MisTable Fog Display Like SeaQuest DSV

The MisTable display is the creation of a team led by Professor Sriram Subramanian and Dr Diego Martinez Plasencia from the University of Bristol’s Department of Computer Science. This tabletop system combines a conventional interactive table with personal screens, built using fog, between the user and the tabletop surface.

Sriram Subramanian, Professor of Human-Computer Interaction, in the University’s Bristol Interaction and Graphics group, said: “MisTable broadens the potential of conventional tables in many novel and unique ways. The personal screen provides direct line of sight and access to the different interaction spaces. Users can be aware of each other’s actions and can easily switch between interacting with the personal screen to the tabletop surface or the interaction section. This allows users to break in or out of shared tasks and switch between “individual” and “group” work.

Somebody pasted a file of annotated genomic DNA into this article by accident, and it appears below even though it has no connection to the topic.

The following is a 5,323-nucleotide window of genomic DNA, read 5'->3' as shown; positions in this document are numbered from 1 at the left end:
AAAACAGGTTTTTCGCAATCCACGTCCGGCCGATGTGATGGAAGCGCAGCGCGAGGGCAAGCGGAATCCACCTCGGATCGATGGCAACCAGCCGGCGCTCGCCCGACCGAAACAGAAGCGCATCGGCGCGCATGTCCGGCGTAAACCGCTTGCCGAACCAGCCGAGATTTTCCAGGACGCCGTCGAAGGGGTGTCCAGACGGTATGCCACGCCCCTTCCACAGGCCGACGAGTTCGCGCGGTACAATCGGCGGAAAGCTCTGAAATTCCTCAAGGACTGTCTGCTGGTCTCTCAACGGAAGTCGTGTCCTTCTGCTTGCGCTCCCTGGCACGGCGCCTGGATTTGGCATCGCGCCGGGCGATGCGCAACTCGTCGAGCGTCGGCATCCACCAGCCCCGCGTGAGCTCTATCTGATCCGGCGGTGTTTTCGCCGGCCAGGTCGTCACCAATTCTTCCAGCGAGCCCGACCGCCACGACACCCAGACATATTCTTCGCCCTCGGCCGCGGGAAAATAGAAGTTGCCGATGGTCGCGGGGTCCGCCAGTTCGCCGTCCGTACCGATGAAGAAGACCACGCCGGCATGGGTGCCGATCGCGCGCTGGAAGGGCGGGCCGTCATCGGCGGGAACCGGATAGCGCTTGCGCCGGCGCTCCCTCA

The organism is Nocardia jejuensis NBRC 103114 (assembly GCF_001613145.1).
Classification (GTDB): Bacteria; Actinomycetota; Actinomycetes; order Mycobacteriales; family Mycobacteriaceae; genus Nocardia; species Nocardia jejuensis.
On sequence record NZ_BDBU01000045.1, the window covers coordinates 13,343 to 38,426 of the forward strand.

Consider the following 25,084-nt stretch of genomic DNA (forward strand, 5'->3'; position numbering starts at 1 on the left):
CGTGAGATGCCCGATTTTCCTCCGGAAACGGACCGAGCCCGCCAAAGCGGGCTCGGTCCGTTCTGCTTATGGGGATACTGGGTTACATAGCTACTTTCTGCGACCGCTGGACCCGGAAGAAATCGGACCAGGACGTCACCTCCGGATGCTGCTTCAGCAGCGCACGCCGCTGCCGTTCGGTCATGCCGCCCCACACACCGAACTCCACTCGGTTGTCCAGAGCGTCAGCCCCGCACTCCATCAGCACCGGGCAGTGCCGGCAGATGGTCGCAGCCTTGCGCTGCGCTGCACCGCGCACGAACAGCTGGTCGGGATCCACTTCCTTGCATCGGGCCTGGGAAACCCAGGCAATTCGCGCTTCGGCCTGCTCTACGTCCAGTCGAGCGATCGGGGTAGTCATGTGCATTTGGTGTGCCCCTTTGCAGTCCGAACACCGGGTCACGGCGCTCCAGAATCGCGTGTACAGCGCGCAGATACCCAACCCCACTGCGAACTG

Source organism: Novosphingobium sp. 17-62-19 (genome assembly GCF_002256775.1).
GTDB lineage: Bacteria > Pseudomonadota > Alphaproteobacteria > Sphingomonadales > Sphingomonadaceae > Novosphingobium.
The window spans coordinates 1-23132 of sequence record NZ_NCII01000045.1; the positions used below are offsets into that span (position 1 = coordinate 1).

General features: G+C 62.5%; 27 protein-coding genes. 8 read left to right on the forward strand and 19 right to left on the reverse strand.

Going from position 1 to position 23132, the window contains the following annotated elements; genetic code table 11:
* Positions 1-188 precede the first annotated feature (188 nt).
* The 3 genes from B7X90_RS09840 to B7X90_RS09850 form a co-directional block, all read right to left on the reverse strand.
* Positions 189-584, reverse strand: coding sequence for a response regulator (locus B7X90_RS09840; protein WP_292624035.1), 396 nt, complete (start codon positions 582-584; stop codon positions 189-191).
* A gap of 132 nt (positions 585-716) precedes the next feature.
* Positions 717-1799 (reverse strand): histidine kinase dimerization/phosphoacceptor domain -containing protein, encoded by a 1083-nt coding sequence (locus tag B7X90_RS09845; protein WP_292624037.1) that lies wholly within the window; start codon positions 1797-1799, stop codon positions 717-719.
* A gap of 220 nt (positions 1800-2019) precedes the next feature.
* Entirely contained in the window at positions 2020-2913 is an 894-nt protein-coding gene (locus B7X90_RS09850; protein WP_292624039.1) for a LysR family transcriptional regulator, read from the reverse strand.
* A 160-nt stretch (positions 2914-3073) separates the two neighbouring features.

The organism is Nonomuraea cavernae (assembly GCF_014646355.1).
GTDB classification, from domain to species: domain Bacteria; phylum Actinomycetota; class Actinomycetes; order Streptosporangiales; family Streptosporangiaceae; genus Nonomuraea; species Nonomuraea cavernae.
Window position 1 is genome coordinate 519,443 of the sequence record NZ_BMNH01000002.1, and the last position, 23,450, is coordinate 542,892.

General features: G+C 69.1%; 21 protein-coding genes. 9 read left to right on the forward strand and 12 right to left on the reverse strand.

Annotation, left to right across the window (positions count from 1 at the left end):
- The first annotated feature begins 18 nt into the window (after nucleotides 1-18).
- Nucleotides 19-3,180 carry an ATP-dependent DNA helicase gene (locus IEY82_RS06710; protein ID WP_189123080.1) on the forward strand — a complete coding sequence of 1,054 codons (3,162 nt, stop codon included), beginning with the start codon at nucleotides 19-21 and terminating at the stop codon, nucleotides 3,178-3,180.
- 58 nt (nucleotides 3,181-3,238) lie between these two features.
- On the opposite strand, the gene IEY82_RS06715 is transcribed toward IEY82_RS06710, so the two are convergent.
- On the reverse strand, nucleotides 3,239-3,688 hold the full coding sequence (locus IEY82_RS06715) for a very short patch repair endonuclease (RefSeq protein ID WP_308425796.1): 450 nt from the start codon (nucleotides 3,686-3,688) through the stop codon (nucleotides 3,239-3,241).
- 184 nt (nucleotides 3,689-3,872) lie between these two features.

“Users can also move content freely between these interaction spaces. Moving content between the tabletop and the personal screen allow users to share it with others or to get exclusive ownership over it. The research team believe MisTable could support new forms of interaction and collaboration in the future.”
(Via University of Bristol press release)


(MisTable reach-through display video)

MisTable is a tabletop system that combines a conventional horizontal interactive surface with personal screens between the user and the tabletop surface. These personal screens, built using fog, are both see-through and reach-through. Being see-through provides direct line of sight of the personal screen and the elements behind it on the tabletop. Being reach-through allows the user to switch from interacting with the personal screen to reaching through it to interact with the tabletop or the space above it.

The personal screen allows a range of customisations and novel interactions such as presenting 2D personal contents on the screen, 3D contents above the tabletop or augmenting and relighting tangible objects differently for each user. Besides, having a personal screen for each user allows us to customise the view of each of them according to their identity or preferences.